Service of the notice to vacate


A notice to vacate may be served at any time during the month.


However, a nonresidential landlord and tenant may limit the right to serve the notice at any time by agreeing in the rental agreement that the 30-day notice to vacate cannot be served during the last six days of the month. This is not true for residential tenancies since service can occur at any time to begin the 30 day period. [CC §§1946; 1946.1(a)]


To be effective, the notice to vacate from a nonresidential tenant or landlord must be served:


·     in the same manner as a 3-day notice (in person, by substitution or post and mail); or


·     by certified or registered mail, a method of service not available for 3-day notices to quit. [CC §1946; see Chapter 25]


Conversely, a residential landlord or tenant must serve a notice to vacate by:


·     personally delivering the notice to either the landlord or tenant; or


·     leaving a copy of the notice either at the residence or the tenant’s place of business with a person of appropriate age, and posting the notice in a conspicuous place on the property and mailing, by certified or registered mail, a copy addressed to the tenant in the unit. [Code of Civil Procedure §§ 1161a; 1162]


The date of service to a nonresidential tenant is the date the notice is first:


·     personally served;


·     handed to a person of suitable age and discretion and mailed;


·     posted on the leased premises and mailed; or


·     mailed by certified or registered mail.


The minimum period within which the tenant must vacate begins to run the day after the date of service, which is day one of the 30- or 60-day period. [CC §10]


If the day for expiration of the notice is a Saturday, Sunday or federal holiday, the tenant is not required to vacate until the next business day. [CCP §12a]


Rent control limitations on evictions


When a residential rental property is located in a rent control community, the landlord is limited in his discretionary ability to terminate the tenancy and evict the tenant on a notice to vacate.


Typically, the termination of a tenancy and evictions are allowed in rent control communities when:


·     the tenant fails to pay rent or otherwise materially breaches the lease agreement;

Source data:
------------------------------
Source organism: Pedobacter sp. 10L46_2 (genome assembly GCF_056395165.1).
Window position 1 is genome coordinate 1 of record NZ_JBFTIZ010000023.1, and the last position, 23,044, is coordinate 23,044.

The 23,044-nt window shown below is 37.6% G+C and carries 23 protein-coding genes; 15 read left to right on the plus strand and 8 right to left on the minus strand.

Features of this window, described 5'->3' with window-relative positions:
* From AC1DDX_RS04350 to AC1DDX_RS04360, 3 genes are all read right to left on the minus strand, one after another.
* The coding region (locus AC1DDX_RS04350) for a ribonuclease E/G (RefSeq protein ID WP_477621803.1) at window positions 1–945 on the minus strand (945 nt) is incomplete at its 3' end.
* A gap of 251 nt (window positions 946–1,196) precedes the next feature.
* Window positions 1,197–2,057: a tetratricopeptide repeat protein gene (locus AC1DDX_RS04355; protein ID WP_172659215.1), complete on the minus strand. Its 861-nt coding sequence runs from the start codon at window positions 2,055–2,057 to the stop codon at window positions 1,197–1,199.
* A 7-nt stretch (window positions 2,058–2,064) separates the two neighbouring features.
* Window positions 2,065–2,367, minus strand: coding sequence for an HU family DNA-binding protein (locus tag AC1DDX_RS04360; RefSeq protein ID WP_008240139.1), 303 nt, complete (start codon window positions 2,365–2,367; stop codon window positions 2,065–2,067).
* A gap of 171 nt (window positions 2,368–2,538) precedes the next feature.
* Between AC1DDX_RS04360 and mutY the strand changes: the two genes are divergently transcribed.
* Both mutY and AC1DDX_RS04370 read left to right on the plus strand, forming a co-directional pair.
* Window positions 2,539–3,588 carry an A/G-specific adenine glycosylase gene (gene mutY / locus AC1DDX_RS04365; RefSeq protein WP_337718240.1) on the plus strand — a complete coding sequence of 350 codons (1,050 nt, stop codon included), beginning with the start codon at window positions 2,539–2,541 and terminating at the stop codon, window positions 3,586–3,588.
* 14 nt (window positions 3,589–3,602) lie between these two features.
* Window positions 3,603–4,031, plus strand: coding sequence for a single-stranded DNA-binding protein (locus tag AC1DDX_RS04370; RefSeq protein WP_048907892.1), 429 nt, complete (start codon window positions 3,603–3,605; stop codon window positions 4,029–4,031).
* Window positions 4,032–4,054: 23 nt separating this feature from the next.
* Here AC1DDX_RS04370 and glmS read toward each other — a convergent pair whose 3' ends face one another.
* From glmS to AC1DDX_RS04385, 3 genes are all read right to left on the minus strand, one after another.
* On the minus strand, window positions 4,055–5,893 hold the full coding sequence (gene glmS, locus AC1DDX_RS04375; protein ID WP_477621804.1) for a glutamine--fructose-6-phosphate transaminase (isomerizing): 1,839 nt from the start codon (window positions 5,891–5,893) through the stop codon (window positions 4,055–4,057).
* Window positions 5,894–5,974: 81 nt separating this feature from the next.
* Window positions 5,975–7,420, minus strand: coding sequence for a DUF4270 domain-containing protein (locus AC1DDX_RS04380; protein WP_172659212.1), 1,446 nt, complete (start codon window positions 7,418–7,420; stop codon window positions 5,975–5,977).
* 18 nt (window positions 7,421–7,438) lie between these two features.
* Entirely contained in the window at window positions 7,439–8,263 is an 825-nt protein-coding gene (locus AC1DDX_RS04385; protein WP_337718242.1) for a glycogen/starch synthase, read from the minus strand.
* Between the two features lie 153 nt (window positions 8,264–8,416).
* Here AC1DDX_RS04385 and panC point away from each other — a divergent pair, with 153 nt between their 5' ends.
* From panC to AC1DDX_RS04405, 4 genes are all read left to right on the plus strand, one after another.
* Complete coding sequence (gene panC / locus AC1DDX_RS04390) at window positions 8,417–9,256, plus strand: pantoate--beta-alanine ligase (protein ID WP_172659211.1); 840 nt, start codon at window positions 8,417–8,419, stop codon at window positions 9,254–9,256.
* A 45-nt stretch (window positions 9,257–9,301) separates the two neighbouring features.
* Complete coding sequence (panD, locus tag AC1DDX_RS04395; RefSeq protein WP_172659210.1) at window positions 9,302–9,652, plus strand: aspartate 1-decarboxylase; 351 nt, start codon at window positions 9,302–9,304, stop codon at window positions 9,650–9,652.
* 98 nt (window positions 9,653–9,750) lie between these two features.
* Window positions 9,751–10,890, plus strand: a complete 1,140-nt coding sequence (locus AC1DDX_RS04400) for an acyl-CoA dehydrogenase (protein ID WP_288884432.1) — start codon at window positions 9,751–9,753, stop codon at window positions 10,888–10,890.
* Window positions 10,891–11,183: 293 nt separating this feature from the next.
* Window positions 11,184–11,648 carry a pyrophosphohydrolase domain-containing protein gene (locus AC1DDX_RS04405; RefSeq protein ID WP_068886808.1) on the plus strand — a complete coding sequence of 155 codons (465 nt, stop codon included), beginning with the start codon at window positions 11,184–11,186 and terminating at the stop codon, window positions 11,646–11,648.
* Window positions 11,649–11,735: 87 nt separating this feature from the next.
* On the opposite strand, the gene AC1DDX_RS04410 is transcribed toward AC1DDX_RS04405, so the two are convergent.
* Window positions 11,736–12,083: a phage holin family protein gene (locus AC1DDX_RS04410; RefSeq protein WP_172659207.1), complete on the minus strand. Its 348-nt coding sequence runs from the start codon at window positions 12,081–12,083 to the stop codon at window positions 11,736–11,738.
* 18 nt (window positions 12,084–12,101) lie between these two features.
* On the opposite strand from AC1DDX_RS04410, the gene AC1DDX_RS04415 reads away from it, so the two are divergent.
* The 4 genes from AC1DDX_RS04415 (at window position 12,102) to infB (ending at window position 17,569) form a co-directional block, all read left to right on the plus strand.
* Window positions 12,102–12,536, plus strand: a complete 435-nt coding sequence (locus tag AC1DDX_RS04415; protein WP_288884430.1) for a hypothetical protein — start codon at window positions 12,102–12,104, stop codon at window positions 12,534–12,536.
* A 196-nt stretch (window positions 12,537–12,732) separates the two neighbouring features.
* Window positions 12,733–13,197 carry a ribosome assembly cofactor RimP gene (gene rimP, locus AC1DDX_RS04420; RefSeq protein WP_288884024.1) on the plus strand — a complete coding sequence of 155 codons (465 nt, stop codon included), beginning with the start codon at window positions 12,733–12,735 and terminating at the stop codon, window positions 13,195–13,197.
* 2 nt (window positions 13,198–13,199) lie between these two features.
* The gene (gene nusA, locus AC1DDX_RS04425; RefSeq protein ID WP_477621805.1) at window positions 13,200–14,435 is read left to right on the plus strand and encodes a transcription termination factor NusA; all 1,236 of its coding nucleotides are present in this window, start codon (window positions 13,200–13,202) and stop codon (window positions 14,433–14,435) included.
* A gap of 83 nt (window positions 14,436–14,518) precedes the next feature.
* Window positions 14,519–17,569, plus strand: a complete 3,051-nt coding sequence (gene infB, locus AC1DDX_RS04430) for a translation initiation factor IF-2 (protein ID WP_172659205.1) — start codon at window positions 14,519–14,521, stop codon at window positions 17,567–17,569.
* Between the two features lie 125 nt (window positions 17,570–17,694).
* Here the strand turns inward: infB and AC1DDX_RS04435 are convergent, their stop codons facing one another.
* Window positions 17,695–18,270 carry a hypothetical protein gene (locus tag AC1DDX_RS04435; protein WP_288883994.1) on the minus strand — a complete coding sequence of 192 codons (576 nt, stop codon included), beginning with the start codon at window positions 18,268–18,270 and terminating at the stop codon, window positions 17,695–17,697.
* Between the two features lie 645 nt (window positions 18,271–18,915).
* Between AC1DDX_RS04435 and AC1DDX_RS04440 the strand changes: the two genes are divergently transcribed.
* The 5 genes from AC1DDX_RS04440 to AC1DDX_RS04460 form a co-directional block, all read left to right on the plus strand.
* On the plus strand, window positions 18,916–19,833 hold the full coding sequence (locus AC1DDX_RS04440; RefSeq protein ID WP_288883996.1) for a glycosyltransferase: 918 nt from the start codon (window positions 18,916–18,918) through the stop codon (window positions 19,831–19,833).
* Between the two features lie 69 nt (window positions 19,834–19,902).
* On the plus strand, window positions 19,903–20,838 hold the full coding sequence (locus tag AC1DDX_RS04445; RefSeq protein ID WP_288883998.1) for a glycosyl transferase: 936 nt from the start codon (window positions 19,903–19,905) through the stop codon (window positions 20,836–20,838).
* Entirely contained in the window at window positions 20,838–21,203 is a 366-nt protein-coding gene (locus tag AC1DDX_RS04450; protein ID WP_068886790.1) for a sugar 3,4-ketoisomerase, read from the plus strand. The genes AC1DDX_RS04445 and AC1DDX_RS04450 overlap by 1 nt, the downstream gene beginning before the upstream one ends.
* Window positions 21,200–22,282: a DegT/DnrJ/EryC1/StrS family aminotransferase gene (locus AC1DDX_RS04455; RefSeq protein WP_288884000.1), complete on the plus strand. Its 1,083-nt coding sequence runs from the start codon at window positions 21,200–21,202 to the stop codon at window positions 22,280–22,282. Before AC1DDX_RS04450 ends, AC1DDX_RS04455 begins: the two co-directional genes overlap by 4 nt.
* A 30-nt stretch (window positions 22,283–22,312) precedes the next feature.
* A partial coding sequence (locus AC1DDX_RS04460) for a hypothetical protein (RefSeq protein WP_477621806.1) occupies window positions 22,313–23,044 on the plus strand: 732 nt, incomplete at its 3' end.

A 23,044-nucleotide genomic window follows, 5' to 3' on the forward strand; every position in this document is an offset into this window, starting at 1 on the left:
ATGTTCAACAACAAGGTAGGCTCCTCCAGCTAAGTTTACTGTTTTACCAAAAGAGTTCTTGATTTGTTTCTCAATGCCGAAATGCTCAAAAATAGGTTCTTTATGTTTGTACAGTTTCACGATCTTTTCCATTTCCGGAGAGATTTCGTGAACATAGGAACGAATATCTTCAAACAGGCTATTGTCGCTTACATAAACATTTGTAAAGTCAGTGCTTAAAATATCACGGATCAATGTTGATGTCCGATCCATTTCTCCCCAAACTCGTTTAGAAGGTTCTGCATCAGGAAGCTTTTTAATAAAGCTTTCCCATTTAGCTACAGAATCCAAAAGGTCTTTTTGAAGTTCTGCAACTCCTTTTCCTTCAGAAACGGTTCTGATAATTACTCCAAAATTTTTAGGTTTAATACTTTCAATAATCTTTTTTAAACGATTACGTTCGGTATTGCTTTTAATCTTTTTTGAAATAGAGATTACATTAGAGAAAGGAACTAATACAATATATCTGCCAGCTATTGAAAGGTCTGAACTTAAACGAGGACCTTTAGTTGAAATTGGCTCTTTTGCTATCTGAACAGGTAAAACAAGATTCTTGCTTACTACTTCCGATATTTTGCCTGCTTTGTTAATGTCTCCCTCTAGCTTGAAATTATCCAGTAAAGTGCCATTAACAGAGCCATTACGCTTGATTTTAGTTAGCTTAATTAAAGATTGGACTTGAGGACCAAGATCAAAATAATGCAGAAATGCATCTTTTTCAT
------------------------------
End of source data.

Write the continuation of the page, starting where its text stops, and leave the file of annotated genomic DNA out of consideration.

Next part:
·     the tenant creates a nuisance;


·     the tenant refuses to renew a lease;


·     the tenant uses the residence for an illegal purpose; or


·     the landlord or a relative will occupy the unit.


A landlord and property manager for properties subject to rent control and his property manager must make themselves aware of the local restrictions imposed on the eviction of tenants.


Good reason to evict exception


A landlord is not required to state his reasons in a notice to vacate, or even have good cause, for evicting a month-to-month tenant. [CC §1946]


Rent control and Section 8 housing are exceptions to the general rule that does not require good cause. The exceptions require the giving of a good-cause condition as the reason for terminating these tenancies. Thus, the tenant is given notice so he can prepare his defense to avoid eviction.


However, under no condition may a landlord evict a tenant for the wrong reason.


The landlord terminating a tenancy for the wrong reason may find himself not only unable to evict the tenant, but defending against the tenant’s claim the eviction is:


·     retaliation for the tenant making official complaints about the property or against the landlord;


·     based on discriminatory reasons, such as the tenant’s ethnicity or marital status; or


·     improper because of the failure to maintain the property in a habitable condition.


When a tenant’s rent is subsidized by the Department of Housing and Urban Development’s (HUD) Section 8 housing program, the landlord must set forth good cause as the reason for the termination in the 30-day notice to vacate. [Mitchell v. Poole (1988) 203 CA3d Supp. 1]


Material breaches of a rental agreement, such as a failure to pay monies due or maintain the property, or the creation of a nuisance or illegal use of the property, are handled by 3-day notices to quit, not a notice to vacate. However, in order to terminate a tenancy subject to Section 8, a landlord must first provide the tenant with a separate notice from the 30- or 60-day notice that identifies the inappropriate conduct of the tenant which is the basis for “good cause” to terminate the occupancy. [24 Code of Federal Regulations §247.3(b)]